settlement in full for all claims and demands against said Company as a
result of an accident which occurred on February 26, 1957, insured under
out ACCIDENT Policy No. 7136, causing the death of the Assured. xxx xxx xxx

In view of the foregoing, this policy is hereby surrendered and Since the contemporaneous and subsequent acts of the parties show that it was
CANCELLED. not their intention that the payment of P1,000.00 to the plaintiff and the signing of
the loss receipt exhibit "1" would be considered as releasing the defendant
completely from its liability on the policy in question, said intention of the parties
should prevail over the contents of the loss receipt "1" (Articles 1370 and 1371,
New Civil Code).
Amount of Insurance P1,000.00
". . . . Under the terms of this policy, defendant company agreed to pay P1,000.00
to P3,000.00 as indemnity for the death of the insured. The insured died of
drowning. Death by drowning is covered by the policy the pertinent provisions of
On the same date (September 13, 1957), Atty. Vicente J. Francisco, wrote defendant which reads as follows:
company acknowledging receipt by his client (plaintiff herein), of the P1,000.00, but
informing said company that said amount was not the correct one. Atty. Francisco claimed —
xxx xxx xxx

The amount payable under the policy, I believe should be P1,500.00 under the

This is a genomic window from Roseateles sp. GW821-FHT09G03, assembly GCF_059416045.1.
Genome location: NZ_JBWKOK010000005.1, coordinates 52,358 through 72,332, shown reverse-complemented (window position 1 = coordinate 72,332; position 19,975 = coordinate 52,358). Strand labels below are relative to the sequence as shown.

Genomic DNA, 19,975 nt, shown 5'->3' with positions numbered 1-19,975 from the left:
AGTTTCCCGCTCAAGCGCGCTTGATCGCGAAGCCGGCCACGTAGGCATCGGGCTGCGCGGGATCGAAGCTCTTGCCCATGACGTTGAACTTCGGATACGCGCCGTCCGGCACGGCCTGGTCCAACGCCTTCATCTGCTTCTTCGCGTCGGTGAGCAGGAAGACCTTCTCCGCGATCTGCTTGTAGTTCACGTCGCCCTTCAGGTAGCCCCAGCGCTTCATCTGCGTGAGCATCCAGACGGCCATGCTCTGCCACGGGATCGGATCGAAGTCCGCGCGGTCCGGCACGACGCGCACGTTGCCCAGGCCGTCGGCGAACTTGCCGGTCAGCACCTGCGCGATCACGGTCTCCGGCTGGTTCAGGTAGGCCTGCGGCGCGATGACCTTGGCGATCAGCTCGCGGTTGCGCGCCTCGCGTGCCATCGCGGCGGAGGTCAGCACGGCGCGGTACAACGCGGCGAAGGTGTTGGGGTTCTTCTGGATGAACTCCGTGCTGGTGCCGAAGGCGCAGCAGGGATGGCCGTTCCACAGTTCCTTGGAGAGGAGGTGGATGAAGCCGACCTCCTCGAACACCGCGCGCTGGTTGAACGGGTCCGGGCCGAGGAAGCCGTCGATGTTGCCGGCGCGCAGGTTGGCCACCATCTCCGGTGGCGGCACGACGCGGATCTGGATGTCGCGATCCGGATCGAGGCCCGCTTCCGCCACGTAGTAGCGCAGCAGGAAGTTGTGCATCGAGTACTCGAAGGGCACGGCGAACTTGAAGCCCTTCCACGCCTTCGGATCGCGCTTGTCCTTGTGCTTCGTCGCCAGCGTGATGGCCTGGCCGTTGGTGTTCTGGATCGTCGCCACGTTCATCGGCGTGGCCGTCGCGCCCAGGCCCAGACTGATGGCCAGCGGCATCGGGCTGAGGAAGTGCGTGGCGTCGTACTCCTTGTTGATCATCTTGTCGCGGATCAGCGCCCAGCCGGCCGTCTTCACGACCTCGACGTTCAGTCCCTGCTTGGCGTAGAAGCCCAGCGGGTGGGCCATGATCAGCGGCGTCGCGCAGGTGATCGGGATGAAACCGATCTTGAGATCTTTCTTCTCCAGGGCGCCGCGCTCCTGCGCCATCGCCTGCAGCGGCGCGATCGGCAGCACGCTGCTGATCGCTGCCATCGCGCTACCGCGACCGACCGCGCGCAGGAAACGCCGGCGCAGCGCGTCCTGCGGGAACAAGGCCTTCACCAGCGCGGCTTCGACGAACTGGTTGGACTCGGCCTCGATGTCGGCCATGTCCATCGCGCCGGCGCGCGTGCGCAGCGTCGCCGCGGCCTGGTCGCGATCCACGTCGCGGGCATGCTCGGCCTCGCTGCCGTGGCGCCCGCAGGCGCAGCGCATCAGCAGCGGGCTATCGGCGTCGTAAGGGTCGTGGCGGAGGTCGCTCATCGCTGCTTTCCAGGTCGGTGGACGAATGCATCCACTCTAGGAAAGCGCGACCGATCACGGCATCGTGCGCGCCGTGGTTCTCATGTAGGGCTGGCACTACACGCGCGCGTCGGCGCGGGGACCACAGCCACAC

"Part I of the policy fixes specific amounts as indemnities in case of death
provision of Section 2, part 1 of the policy, based on the rule of pari materia as the
resulting from "bodily injury which is effected solely thru violence,
death of the insured occurred under the circumstances similar to that provided
external, visible and accidental means" but, Part I of the Policy is not
under the aforecited section.
applicable in case of death by drowning because death by drowning is not
one resulting from "bodily injury which is affected solely thru violent,
Defendant company, upon receipt of the letter, referred the matter to the Insurance external, visible and accidental means" as "Bodily Injury" means a cut, a
Commissioner, who rendered an opinion that the liability of the company was only

15 | I n s u r a n c e C a s e s S e t 1
bruise, or a wound and drowning is death due to suffocation and not to the insured, has little, if any, participation in the preparation of the policy, together with the
any cut, bruise or wound." drafting of its terms and Conditions. The interpretation of obscure stipulations in a contract
should not favor the party who cause the obscurity (Art. 1377, N.C.C.), which, in the case at
xxx xxx xxx bar, is the insurance company.

Besides, on the face of the policy Exhibit "A" itself, death by drowning is a ground . . . . And so it has been generally held that the "terms in an insurance policy, which